Calls to prosecute Terry Lloyd's killers

Ex-Tory leader William Hague has added his voice to the chorus of appeals for the US soldiers who killed British news reporter Terry Lloyd to be brought to justice.

The shadow foreign secretary has reportedly backed calls made by media groups that the American troops responsible for the murder of the ITN reporter should be prosecuted.

He also appealed for “much more honesty” from the Pentagon, following the US military’s apparent reluctance to identify the pilots involved in the killing of British soldier Matty Hull.

The deaths of both Lloyd and Hull have been reported as so-called “friendly fire” incidents, after US forces in Iraq mistakenly identified each of them as insurgents.

Although both men were in Iraq under different professional roles – Hull as a soldier for the British Army, and Lloyd as a TV journalist – they are united by being victims of so-called “blue on blue” incidents.

Also in both cases, the names of the US soldiers most closely associated with their deaths had been kept secret, leaving each man’s family clueless as to the identities of their respective perpetrators.

Britain’s top soldier Sir Mike Jackson has told C4 news of an apparent “reluctance” on the part of the Americans to identify the pilots who accidentally fired on, and killed Matty Hull.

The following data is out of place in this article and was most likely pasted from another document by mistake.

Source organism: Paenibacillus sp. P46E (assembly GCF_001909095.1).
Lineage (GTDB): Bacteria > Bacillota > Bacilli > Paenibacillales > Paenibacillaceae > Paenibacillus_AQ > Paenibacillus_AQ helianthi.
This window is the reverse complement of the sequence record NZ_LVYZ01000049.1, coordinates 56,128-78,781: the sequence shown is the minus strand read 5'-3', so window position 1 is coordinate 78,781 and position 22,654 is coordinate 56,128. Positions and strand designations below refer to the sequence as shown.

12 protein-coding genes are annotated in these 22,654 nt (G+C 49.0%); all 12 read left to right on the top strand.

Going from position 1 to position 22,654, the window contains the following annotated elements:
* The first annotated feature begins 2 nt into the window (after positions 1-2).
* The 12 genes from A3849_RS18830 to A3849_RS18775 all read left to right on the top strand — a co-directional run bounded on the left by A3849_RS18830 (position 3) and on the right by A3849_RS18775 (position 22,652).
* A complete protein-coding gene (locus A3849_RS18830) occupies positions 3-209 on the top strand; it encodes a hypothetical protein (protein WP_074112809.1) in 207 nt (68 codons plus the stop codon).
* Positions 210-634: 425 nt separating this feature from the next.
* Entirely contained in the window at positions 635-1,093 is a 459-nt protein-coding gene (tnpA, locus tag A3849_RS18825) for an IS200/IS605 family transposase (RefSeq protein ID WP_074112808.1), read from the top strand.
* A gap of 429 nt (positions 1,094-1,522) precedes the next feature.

Only last week the Metropolitan Police’s Crimes Against Humanity team said it would interview Lieutenant Vince Hogan – head of the team of marines who killed Lloyd in crossfire in 2003.

But according to reports, the British investigators will find the leader of Delta Company’s Red Platoon far from remorseful.

“I don’t see that if I were in the situation again, anything would be different,” Hogan was quoted as saying in The Daily Mail.

Although he referred to the shelling of Lloyd as “unfortunate,” he said the ITN journalist was in “kinda the wrong place at the wrong time.”

Next week, Terry Lloyd’s daughter, Chelsey, will fly to the US, alongside the Met Police, where she will confront Hogan.

Fresh in both their minds will be a ruling of an inquest in October that found Terry Lloyd was unlawfully killed following an incident involving US troops and Fedayeen rebels.

Witness at the time told an ITN journalist that Lloyd had been driving a minibus out of danger when it was commandeered to pick up casualties from an Iraqi gunfight.

Assistant Deputy Coroner Andrew Walker has heard that Lloyd appeared to have been shot in the shoulder and had to be lifted into the minibus.

When asked what happened next, witnesses said: “Terry was then shot in the head by US troops.”

Despite this, and the inquest’s ruling, Hogan has insisted: “I don’t think there was any crime committed.”

But only last week, the National Union of Journalists said: “We will keep campaigning until those responsible for Terry's killing have been brought to justice.”




 

20th February 2007

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